Beat battling to stay alive

saturday night fever ast

Saturday Night Fever

The New Alexandra Theatre


PRODUCING a live version of an iconic movie of this level of fame will undoubtedly be a challenge, in the end it either works or it doesn’t.

Unfortunately with this version it does not. Considering it is a story about New York disco life and young adults facing various levels of identity issues, it seems it’s the entire production here that does not seem to know quite what it is.

You cannot take anything away from the skill of the cast and performers but the conception, editing and direction by Ryan McBryde leaves you cold at the final result.

Instead of a retro disco atmosphere we now have polished choreography straight out of Dancing with the Stars in the Arlene Philips style, complete with cheesy grins.

Overall the full company numbers are the sort of thing you would see backing a hopeful contestant on the X factor, but have little of the casual romantic charm of the film. 

The contrast then turns to depressing scenes of drama that go on for far too long trying to convey the family life of Tony Manero and the financial issues of the times, but unconnected to the big musical sections.

Then there are the musical arrangements by Paul Herbert. Many of the classic songs from the movie score are watered down to introspective acoustic ballads and segues that further add to the down beat atmospheres and put the disco lights out, and when they do come  are at odds to the soul searching melodrama.

One wonders why anyone would mess with any of this. Even songs like the classic disco ballad by the Bee Gees, More than a Woman, featured during the famous dance in the film, is now altered to a more of a Latin beat and lasting only fraction of its original length.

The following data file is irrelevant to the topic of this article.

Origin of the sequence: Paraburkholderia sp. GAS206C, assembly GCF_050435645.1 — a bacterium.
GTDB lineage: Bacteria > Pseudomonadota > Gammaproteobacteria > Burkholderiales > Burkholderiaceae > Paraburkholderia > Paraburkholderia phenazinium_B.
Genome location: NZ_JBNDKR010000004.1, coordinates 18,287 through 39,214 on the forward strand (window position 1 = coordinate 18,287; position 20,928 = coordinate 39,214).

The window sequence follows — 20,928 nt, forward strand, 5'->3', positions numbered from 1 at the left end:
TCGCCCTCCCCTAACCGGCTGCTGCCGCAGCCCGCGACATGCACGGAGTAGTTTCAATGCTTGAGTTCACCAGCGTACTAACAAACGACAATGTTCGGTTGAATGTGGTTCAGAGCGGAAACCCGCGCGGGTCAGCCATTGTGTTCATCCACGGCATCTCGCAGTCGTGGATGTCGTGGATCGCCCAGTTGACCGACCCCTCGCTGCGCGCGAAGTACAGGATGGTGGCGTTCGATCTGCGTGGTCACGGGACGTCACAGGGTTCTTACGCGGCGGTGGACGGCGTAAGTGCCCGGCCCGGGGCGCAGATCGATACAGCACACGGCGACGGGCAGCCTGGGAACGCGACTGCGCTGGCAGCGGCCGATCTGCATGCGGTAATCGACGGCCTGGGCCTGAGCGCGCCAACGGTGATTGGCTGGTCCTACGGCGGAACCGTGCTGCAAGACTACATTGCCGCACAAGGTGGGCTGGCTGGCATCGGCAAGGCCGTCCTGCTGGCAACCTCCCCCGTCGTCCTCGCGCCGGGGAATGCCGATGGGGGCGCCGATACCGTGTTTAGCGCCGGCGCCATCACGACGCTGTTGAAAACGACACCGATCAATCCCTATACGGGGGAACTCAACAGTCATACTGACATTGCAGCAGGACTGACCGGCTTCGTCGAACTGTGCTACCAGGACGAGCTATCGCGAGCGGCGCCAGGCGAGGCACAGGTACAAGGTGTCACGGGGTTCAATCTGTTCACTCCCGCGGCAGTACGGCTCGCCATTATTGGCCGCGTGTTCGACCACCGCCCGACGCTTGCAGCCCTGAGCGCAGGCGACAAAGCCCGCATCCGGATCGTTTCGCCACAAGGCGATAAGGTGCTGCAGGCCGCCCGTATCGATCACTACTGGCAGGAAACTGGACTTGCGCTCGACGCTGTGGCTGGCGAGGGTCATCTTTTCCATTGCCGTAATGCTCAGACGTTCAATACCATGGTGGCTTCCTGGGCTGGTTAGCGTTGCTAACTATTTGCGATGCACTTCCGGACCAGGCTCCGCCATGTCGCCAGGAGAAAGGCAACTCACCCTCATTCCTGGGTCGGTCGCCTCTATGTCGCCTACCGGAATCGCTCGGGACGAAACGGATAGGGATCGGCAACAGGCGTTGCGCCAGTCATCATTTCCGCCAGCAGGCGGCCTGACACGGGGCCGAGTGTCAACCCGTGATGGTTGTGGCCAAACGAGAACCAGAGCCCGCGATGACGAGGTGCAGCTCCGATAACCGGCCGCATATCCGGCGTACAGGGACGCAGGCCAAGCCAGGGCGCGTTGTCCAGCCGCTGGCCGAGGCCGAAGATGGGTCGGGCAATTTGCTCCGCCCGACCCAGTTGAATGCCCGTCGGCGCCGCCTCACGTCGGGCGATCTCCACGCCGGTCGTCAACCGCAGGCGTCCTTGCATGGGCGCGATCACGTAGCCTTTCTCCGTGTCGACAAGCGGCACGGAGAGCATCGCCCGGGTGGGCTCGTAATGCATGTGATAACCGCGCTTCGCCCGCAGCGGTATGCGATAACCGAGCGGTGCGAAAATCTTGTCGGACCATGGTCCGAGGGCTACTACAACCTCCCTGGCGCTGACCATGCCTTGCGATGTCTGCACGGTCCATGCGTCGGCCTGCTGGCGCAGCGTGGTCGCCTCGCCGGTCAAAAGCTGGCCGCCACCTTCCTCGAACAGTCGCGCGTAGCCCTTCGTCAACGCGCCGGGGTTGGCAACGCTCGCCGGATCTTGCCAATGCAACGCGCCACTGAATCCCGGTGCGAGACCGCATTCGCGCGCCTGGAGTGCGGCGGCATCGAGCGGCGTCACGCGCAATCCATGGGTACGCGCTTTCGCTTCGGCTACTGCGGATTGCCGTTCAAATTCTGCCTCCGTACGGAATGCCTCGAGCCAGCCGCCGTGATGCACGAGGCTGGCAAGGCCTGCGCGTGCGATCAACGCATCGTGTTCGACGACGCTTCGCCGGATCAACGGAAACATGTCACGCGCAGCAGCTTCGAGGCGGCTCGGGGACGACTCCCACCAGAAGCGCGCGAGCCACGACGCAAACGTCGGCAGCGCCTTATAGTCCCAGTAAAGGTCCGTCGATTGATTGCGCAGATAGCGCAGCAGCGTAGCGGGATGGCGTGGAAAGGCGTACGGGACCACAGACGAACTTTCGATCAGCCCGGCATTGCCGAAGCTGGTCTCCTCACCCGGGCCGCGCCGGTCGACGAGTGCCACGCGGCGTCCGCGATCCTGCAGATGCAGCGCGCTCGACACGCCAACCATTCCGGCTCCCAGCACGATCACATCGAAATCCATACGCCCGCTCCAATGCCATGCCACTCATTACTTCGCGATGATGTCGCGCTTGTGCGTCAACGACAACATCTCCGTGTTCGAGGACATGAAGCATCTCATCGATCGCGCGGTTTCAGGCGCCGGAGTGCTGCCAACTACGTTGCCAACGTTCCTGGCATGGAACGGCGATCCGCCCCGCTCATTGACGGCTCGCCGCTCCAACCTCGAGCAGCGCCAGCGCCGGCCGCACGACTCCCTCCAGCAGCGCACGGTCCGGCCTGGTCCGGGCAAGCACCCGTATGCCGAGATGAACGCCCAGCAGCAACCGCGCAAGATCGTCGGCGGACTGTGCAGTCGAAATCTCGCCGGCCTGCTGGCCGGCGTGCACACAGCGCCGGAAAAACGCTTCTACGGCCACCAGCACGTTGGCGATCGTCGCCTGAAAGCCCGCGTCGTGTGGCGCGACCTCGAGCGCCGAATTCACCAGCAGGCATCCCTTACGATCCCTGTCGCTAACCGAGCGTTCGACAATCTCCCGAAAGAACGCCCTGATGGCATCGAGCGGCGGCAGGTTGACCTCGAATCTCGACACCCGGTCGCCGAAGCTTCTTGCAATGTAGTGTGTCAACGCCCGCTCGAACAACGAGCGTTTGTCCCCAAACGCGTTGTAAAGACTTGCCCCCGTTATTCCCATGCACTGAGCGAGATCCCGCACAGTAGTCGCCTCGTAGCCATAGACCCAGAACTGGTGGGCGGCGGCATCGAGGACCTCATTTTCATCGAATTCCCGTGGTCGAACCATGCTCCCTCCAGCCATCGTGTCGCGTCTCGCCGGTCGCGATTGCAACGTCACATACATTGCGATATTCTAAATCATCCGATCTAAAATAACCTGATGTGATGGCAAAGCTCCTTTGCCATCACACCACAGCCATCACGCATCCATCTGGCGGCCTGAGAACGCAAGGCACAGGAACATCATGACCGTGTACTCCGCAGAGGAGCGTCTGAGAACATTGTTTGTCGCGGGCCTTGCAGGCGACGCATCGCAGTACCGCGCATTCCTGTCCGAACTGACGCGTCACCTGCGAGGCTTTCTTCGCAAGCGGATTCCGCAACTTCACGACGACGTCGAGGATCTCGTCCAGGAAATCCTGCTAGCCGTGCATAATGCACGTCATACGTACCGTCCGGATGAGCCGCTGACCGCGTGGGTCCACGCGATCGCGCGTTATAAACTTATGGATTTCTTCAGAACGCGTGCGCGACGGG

Another thing touring companies still fail to get is that it is the music that people come to see performed.

Sound wise it is often lacking in quality relying on the basic in-house theatre systems. On this performance it was possibly one of the weakest I have heard.

Disco is about the beat and here a live drummer, Nick James, is cocooned in transparent box thought out the show and although he was seen, he was hardly heard.  With brass instruments played by the cast overpowering much of the songs and then live dialogue and sound FX added to that it was difficult to hear much of what was being said at times.

No fault can be laid at the performers’ feet though. Danny Bayne is a sharp Tony Manero and although he lacks any of the sleazy charm Travolta created opting for more a musical theatre lead role, his choreography and vocals were excellent. Naomi Slights as Stephanie was also polished in her dance skills and had a great voice. Ci Ci Howells is a club singer throughout much of the show and handled many of the upbeat musical sections and also did a great job.

Whilst many of the cast displayed their talent and ability of playing instruments and joining in with the dance routines you can’t help feel a more regular stage band would have done a better job at punching home these energetic and timeless club classics.

Somebody in the production team just doesn’t get Disco and whilst the film did have darker more dramatic overtones, it was the dance floor and the soundtrack where it came alive and for what it is revered for. With songs and references about heat like Disco Inferno and a title of Saturday Night Fever, I was disappointed to have left with nothing but a Tuesday night chill. To 21-03-15

Jeff Grant



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